Acting as the National Oceanic and Atmospheric Administration (NOAA)'s agent, Goddard procures the Geostationary Operational Environmental Satellite and TIROS series spacecraft and instruments required to meet NOAA's objectives. Goddard also provides for their launch.
Goddard manages the U.S. portion of many international projects including two x-ray observatories: the German Roentgen Satellite launched in June 1990 and the Japanese Astro-D launched in January 1993. Geotail, developed for Japan in support of Goddard's International Solar-Terrestrial Physics Project, was launched in 1992 to better understand the interaction of the sun, the Earth's magnetic field and the Van Allen radiation belts.
Much of the center's theoretical research is conducted at the Goddard Institute for Space Studies in New York City. Operated in close association with area universities, the institute provides support research in geophysics, astrophysics, astronomy and meteorology.
The scientific data from these and other space flight experiments are catalogued and archived at the National Space Science Data Center at Goddard in the form of magnetic tapes, microfilm and photographic prints to satisfy the thousands of requests each year from the scientific community. Dr. John M. Klineberg is Center Director.
Wallops Island, Va. 23337
Wallops Flight Facility, a part of the Goddard Space Flight Center, is one of the oldest launch sites in the world. Established in 1945, the facility covers 6,166 acres, including about 1,100 acres of marshland, in three separate areas of Virginia's Eastern Shore - the island, the main base and the mainland just west of the island. Wallops Island is about 7 miles southeast of the main base and is 5 miles long and l/2 mile wide at the widest point. Wallops is located on Virginia's Atlantic Coast, Delmarva Peninsula, about 40 miles southeast of Salisbury, Md., and 72 miles north of the Chesapeake Bay Bridge Tunnel.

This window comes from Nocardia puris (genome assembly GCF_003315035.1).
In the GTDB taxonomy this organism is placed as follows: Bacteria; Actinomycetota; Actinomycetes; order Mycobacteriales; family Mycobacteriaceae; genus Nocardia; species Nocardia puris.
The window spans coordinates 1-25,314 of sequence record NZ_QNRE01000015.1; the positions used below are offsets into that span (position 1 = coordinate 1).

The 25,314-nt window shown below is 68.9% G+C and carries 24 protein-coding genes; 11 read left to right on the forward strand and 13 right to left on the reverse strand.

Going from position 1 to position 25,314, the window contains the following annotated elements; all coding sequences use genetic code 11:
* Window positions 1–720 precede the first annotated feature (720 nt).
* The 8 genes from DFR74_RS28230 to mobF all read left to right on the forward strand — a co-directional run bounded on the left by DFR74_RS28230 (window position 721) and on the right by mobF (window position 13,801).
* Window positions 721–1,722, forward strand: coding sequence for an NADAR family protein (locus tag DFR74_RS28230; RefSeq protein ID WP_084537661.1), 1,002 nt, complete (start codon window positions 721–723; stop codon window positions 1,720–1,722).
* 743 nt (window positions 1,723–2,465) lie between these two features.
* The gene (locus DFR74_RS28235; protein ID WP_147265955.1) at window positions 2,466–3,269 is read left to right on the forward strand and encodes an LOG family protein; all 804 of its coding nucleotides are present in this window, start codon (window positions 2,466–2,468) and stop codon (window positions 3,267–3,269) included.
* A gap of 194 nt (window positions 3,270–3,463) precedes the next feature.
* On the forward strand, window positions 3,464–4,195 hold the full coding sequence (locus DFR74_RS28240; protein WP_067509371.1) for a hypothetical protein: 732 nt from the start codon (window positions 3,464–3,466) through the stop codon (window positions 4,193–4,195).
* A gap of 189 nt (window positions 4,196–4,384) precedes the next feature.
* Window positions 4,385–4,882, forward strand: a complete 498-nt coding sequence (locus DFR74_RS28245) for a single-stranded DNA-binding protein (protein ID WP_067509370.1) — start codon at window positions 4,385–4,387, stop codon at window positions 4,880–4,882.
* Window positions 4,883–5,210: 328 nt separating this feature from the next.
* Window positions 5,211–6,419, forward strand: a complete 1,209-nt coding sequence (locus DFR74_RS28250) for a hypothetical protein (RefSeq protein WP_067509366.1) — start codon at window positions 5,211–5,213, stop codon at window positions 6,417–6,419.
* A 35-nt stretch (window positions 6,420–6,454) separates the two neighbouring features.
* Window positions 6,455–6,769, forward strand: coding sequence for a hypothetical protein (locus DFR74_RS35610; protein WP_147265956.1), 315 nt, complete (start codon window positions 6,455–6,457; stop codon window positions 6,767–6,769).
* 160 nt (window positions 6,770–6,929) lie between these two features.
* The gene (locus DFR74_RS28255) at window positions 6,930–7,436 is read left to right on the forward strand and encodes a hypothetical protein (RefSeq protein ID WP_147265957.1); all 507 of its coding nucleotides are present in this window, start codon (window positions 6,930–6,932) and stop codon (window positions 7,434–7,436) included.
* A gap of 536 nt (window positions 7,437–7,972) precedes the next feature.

Wallops manages and implements NASA's sounding rocket program which uses solid-fueled rocket launch vehicles to accomplish approximately 35 scientific, suborbital missions each year. Launches are conducted at Wallops and many other ranges throughout the world.
Wallops manages and coordinates NASA's Scientific Balloon Program using thin-film, helium-filled balloons to provide approximately 35 scientific missions each year. Launches are conducted at Palestine, Texas, Ft. Sumner, N.M., and several other sites throughout the world.
The facility operates and maintains the Wallops launch range and data acquisition facilities. In addition, mobile launch, tracking and data acquisition systems are transported to and operated at various world sites to accommodate sounding rocket, balloon and NASA network mission requirements.
Wallops supports NASA, DOD and other agencies in aeronautical research. Approximately 150-200 test operations, concentrating on aircraft/airport interface and aircraft operating problems research, are conducted each year at the research airport.
Wallops aircraft also are used to support applications and scientific research missions that are developing new instruments, providing ground truth data for satellite measurements and conducting field experiments.
Wallops provides support including launching, tracking, aircraft flights and data reduction to various segments of DOD, other agencies, commercial, international and educational ventures.
Wallops plans and conducts Earth and ocean physics, ocean biological and atmospheric science field experiments, satellite correlative measurements and developmental projects for new remote sensor systems. The main thrust of this effort is in support of the Laboratory for Hydrospheric Processes.
Wallops supports tenants (NOAA, Navy, Coast Guard) that use the land and facilities available at the site. The support also includes providing fire protection, utilities, coordination of operations, repairs to buildings, guards and other related services.
Wallops provides the facilities that are specifically designed for the management and education programs of the NASA Office of Professional Development and for other NASA courses and conferences. Wallops Director is Joseph McGoogan, Director, Suborbital Projects and Operations.